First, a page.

Moving Images: Photography and the Japanese American Incarceration

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When the American government began impounding Japanese American citizens after Pearl Harbor, photography became a battleground. The control of the means of representation affected nearly every aspect of the incarceration, from the mug shots criminalizing Japanese Americans to the prohibition of cameras in the hands of inmates. The government also hired photographers to make an extensive record of the forced removal and incarceration. In this insightful study, Jasmine Alinder explores the photographic record of the imprisonment in war relocation centers such as Manzanar, Tule Lake, Jerome, and others. She investigates why photographs were made, how they were meant to function, and how they have been reproduced and interpreted subsequently by the popular press and museums in constructing versions of public history.

Alinder provides calibrated readings of the photographs from this period, including works by Dorothea Lange, Ansel Adams, Manzanar camp inmate Toyo Miyatake (who constructed his own camera to document the complicated realities of camp life), and contemporary artists Patrick Nagatani and Masumi Hayashi. Illustrated with more than forty photographs, Moving Images reveals the significance of the camera in the process of incarceration as well as the construction of race, citizenship, and patriotism in this complex historical moment.

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Editorial Reviews

From the Publisher
 “Alinder’s 50-year perspective yields one of the most balanced and informative books on documentary photographs in general and the internment of Japanese Americans in particular. This is a gem of a book. Essential.”— Choice

"A beautiful and worthwhile read."—The Journal of American History

"A smart and highly interpretive study."—Nichi Bei Weekly

"Alinder handles her material skillfully, and in concise and readable style.  Her judgments show an incisive mind, and one that resists oversimplification."—American Journalism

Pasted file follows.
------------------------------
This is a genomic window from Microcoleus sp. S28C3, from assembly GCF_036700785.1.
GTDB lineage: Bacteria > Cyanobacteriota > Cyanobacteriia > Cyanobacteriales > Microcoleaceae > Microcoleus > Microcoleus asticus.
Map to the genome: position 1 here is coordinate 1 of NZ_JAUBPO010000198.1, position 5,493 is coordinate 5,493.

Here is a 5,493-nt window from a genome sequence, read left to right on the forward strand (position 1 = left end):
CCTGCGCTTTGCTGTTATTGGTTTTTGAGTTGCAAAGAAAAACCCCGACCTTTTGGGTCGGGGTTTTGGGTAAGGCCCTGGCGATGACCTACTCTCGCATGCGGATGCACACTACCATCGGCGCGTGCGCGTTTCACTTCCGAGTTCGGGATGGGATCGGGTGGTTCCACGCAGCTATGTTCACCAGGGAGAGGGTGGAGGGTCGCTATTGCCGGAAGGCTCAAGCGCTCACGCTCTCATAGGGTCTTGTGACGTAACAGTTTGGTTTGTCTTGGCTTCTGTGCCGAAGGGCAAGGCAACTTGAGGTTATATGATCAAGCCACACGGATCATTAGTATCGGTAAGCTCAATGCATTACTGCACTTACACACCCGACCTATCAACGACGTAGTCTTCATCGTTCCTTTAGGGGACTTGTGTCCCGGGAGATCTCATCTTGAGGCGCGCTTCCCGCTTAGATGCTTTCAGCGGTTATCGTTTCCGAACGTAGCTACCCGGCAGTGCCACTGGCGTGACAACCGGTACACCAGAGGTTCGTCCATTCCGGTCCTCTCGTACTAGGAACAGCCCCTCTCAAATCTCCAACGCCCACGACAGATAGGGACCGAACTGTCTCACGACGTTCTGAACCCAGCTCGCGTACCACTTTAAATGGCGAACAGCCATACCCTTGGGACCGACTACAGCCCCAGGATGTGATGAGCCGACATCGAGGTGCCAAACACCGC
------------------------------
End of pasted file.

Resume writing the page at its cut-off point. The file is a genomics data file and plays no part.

"An excellent history of the incarceration . . . this is valuable for anyone interested in Japanese-American history."—Multicultural Review

"Contributes significantly to making the World War II incarceration of Japanese Americans a part of public memory. . . . A book that gracefully navigates the space between academic and public discourse."—American Studies

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Product Details

  • ISBN-13: 9780252033988
  • Publisher: University of Illinois Press
  • Publication date: 1/2/2009
  • Series: Asian American Experience Series
  • Edition description: 1st Edition
  • Pages: 232
  • Product dimensions: 6.10 (w) x 9.10 (h) x 0.90 (d)

Meet the Author

Jasmine Alinder is an assistant professor of history at the University of Wisconsin-Milwaukee.

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Table of Contents

List of Illustrations

Foreword Roger Daniels Daniels, Roger


1 When the Innocents Suffer: Dorothea Lange and the War Relocation Authority 23

2 The Landscape of Loyalty: Ansel Adams's Born Free and Equal 44

3 The Right to Represent: Toyo Miyatake's Photographs of Manzanar 75

4 Art/History: Photographs of Japanese American Incarceration in the Museum 103

5 Virtual Pilgrimage: The Contemporary Incarceration Photography of Patrick Nagatani and Masumi Hayashi 126

Epilogue 155

Notes 163

Bibliography 189

Index 201

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